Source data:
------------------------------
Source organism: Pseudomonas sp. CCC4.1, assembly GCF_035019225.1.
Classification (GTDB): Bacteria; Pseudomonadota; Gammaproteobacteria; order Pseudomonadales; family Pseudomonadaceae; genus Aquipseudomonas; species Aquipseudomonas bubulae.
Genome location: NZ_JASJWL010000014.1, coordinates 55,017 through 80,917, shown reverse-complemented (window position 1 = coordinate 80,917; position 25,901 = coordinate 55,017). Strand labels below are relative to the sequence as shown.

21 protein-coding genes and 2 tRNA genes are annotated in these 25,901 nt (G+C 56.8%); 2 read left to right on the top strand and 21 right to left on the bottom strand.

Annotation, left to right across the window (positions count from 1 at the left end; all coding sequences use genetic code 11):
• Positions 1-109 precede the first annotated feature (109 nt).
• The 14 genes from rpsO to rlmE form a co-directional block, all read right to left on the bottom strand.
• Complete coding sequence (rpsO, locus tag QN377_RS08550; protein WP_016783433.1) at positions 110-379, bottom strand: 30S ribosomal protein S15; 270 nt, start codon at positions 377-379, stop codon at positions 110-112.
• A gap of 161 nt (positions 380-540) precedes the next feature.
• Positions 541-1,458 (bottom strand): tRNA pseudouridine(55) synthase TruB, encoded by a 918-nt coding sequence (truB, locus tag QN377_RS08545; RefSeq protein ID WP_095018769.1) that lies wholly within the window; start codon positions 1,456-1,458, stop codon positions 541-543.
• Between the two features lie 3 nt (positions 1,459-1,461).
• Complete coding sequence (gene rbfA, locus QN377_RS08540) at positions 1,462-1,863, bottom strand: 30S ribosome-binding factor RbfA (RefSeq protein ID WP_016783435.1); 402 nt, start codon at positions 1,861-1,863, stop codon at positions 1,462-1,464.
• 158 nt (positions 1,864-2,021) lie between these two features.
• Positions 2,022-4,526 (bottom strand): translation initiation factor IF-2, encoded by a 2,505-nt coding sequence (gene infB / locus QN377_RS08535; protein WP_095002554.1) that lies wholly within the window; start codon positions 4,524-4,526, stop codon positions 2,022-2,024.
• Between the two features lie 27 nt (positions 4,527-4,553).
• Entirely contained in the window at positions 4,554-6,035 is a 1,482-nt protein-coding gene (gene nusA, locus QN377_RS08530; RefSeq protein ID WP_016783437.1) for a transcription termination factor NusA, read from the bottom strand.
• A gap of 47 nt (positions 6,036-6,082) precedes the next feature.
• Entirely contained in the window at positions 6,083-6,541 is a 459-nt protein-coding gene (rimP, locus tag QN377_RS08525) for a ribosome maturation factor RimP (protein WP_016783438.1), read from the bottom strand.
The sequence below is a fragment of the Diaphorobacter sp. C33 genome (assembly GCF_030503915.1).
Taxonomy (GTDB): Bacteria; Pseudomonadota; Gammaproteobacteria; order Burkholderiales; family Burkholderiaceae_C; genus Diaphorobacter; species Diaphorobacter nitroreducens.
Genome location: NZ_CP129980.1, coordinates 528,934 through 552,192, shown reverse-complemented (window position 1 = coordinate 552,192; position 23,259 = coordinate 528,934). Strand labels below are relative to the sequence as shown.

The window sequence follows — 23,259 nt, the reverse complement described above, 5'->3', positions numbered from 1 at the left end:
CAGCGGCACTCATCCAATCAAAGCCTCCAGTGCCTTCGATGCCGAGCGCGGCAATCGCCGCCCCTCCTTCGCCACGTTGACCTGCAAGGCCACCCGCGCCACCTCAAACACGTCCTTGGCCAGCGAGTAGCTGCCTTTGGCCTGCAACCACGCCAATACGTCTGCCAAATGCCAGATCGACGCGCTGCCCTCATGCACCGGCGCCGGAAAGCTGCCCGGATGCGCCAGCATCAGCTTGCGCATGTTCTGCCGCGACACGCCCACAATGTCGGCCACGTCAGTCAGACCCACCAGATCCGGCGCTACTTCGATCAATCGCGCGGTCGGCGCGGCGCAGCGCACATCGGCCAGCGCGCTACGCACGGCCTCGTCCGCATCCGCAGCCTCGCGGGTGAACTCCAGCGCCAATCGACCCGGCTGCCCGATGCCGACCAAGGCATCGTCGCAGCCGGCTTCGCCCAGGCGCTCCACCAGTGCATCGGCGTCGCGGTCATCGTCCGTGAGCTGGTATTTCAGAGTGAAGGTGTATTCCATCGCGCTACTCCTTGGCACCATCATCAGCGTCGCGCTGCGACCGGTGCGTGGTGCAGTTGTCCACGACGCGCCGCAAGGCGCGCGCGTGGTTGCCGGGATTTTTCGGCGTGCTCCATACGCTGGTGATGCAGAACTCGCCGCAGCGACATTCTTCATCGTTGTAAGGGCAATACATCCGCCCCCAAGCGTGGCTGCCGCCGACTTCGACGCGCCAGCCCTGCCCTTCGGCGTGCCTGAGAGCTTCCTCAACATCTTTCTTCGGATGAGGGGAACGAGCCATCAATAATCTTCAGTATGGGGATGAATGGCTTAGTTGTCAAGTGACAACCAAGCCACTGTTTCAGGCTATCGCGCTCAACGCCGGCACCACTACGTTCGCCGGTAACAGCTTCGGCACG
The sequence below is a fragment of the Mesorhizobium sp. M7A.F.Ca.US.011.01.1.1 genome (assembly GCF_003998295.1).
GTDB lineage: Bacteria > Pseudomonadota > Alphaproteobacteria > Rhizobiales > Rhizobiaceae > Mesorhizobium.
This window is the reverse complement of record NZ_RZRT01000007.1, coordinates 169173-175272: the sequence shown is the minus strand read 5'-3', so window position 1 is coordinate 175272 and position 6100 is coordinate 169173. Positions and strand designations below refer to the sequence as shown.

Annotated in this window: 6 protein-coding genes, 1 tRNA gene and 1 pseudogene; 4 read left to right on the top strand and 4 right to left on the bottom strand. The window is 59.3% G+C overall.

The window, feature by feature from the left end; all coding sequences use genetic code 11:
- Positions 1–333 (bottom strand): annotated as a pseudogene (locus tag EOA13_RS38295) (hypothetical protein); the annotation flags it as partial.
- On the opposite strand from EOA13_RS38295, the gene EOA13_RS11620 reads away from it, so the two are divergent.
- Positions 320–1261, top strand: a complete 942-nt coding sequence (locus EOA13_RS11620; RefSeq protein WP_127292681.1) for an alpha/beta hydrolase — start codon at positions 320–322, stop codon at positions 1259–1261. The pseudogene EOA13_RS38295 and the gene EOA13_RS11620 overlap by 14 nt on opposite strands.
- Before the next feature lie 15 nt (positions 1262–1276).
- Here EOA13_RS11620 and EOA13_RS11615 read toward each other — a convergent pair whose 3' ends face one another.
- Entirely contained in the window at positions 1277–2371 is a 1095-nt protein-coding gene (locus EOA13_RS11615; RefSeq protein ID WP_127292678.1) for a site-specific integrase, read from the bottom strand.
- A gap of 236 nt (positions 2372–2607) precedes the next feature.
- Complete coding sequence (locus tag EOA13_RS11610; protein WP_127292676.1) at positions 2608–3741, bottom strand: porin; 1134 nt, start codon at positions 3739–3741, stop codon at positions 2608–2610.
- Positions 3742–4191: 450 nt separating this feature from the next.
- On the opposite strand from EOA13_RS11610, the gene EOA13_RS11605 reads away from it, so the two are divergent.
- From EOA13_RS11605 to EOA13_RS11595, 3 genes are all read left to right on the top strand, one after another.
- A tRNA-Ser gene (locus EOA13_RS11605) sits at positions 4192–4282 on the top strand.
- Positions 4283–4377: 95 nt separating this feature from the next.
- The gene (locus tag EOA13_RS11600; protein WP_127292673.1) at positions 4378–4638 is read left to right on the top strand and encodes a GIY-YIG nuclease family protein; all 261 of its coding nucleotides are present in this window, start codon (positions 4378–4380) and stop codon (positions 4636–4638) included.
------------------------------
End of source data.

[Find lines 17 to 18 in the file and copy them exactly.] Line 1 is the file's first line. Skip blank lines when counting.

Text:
• A gap of 47 nt (positions 6,036-6,082) precedes the next feature.
• Entirely contained in the window at positions 6,083-6,541 is a 459-nt protein-coding gene (rimP, locus tag QN377_RS08525) for a ribosome maturation factor RimP (protein WP_016783438.1), read from the bottom strand.